Amazon’s Kindle Fire Surpasses the iPad in Demand

November 10, 2011
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Just a week ago Apple was saying that Kindle Fire is no threat to them, but according to this survey and initial pre-orders for the Kindle Fire, I think it will be. The potential growth for tablets is pretty huge – maybe not as huge as the one for smartphones, where most phones will become a smartphone, so like over 5 billion people will need one, but it’s still pretty big.

This means that Apple’s iPad would’ve had a lot of room to keep growing and dominating this market. But not anymore. Regular Android tablets have already started to put a dent into iPad’s market share, and that was with a poor Honeycomb launch and expensive Android tablets in the first half of the year.

Now that there will be tablets that cost as little as $200 like the Amazon Kindle Fire, or $250 as the Nook Tablet, and up to $500 like the Asus Transformer Prime with the new and improved Android 4.0, I believe the iPad’s market share will drop significantly – under 50% in a matter of months, and under 30% by the end of next year.

Apple is just one company, and no matter how hyped their products are, they can’t change the fact that they can’t command a large portion of the market when there’s a very competitive OS out there can be used by multiple devices. This is why as long as Android competes with iOS in a market, iOS will always end up somewhere under 30% market share.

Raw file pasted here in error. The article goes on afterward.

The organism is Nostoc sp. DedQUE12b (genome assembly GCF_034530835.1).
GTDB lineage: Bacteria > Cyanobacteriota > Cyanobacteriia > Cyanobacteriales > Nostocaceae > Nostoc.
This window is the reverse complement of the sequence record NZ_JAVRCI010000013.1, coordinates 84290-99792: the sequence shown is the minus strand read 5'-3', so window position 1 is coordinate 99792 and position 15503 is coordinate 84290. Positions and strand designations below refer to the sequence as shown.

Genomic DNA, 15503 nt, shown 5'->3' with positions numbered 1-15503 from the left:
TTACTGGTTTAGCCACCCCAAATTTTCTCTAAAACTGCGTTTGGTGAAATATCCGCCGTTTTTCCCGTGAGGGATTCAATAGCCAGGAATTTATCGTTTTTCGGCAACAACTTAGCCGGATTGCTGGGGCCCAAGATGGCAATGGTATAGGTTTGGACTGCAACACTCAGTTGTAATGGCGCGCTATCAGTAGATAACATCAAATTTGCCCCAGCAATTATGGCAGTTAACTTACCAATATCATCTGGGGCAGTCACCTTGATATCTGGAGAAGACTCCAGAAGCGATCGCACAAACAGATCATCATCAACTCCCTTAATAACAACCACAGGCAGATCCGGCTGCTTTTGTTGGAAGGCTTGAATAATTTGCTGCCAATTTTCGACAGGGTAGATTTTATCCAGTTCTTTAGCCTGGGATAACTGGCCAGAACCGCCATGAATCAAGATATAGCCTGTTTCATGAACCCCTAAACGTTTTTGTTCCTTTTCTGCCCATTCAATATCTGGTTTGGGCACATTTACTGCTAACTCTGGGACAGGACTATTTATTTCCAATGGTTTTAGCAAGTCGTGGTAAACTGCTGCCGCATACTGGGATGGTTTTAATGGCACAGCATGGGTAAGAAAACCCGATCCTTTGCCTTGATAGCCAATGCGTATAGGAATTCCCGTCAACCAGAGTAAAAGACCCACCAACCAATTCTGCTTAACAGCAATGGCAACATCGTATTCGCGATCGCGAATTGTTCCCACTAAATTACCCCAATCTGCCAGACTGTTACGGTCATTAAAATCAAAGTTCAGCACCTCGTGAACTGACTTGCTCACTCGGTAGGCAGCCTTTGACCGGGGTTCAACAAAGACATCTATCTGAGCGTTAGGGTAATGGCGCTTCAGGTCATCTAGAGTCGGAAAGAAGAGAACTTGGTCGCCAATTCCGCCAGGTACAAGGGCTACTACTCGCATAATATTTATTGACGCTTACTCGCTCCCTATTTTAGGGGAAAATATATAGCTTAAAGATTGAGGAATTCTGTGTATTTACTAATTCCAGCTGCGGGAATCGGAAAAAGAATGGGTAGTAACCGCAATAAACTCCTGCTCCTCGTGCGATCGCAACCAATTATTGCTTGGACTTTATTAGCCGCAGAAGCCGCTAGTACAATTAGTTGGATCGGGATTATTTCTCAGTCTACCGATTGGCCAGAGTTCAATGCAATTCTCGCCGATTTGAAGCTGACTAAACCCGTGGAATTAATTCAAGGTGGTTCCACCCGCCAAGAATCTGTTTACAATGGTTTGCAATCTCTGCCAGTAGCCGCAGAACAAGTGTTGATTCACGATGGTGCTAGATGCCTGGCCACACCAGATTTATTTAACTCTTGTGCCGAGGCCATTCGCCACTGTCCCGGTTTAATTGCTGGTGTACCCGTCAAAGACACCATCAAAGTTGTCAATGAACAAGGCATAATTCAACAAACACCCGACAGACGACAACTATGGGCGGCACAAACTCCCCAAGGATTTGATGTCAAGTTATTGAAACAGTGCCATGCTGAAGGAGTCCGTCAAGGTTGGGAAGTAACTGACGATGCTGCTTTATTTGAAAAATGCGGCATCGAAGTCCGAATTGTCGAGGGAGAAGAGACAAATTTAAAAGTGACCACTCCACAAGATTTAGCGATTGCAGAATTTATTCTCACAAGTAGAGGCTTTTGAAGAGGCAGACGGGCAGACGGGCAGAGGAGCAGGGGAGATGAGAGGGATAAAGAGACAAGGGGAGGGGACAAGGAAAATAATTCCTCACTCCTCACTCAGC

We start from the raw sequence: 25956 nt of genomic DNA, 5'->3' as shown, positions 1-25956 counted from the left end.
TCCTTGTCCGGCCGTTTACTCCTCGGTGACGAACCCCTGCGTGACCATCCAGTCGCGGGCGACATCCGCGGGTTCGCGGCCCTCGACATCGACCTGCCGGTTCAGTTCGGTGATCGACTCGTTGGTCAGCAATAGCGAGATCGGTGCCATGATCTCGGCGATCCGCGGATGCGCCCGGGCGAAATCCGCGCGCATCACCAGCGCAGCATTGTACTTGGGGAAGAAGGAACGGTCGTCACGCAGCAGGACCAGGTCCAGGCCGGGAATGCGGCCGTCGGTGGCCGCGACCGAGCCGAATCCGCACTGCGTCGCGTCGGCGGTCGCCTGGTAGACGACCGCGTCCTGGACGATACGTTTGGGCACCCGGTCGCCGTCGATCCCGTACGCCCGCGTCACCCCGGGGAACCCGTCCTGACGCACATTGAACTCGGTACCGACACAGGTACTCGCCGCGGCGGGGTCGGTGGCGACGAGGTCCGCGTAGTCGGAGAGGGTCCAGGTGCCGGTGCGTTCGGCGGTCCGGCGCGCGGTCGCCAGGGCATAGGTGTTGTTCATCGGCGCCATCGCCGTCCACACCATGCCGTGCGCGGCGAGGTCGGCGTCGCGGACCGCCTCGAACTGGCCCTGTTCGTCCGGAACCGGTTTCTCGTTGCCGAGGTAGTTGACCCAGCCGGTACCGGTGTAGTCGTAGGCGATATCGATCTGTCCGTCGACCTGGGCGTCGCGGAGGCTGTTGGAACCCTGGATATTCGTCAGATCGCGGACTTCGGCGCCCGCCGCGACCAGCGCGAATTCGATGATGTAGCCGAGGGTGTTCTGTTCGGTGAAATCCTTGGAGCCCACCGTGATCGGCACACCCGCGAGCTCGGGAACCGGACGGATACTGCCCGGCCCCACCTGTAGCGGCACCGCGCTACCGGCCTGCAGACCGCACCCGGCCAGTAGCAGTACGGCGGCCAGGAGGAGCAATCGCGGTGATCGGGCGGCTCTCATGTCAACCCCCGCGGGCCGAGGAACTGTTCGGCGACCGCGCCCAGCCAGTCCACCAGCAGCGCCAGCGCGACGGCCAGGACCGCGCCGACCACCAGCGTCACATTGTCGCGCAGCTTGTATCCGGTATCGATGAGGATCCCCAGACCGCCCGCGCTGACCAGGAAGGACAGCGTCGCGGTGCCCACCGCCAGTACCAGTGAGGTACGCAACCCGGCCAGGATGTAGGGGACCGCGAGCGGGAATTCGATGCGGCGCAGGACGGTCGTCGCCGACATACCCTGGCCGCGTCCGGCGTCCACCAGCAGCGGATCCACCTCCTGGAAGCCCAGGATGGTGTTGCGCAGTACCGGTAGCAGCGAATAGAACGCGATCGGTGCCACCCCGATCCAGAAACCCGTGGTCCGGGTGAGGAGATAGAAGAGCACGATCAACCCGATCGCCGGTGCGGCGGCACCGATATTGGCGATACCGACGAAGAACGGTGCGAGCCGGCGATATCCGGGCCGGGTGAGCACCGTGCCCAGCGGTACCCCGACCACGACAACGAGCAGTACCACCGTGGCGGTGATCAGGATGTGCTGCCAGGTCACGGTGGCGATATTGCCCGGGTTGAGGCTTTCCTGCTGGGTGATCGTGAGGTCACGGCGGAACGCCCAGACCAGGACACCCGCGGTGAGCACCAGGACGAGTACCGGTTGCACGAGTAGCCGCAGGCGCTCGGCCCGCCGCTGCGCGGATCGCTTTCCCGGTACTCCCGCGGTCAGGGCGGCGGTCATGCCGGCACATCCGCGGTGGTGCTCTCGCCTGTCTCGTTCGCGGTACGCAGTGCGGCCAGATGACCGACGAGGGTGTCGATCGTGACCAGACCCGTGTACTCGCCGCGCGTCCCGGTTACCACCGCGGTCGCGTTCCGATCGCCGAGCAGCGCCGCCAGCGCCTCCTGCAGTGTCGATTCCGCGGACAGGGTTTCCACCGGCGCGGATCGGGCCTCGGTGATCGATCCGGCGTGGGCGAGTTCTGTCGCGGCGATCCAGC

That’s still a healthy amount, and given Apple’s influence in the industry, a 30% market share is more than enough to keep them alive. But they won’t be dominating. And they shouldn’t either. Apple seems to get very cranky and a bit scary when they completely dominate a market, like how they tried to completely block other tablets from the market. I do think that Apple would be even worse than Microsoft as a market leader in regards to competition and how much they would restrict their customers if there weren’t other strong platforms out there.

The Kindle Fire seems to be surpassing the original iPad numbers, and even if the Kindle Fire doesn’t surpass the iPad 2 in sales, it would still be a great start for Amazon with its first ever tablet. Unlike Apple, Amazon doesn’t already have a track record regarding tablets or a loyal tablet customer base. So if they manage to sell even close to iPad 2’s numbers, it will be a huge win for Amazon, but also for other Android tablet makers, because it will open people’s minds about the idea that there are other good tablets out there besides the iPad. The others just need to tell a good story and a good brand, and they’ll get a strong following, too (see Transformer Prime).

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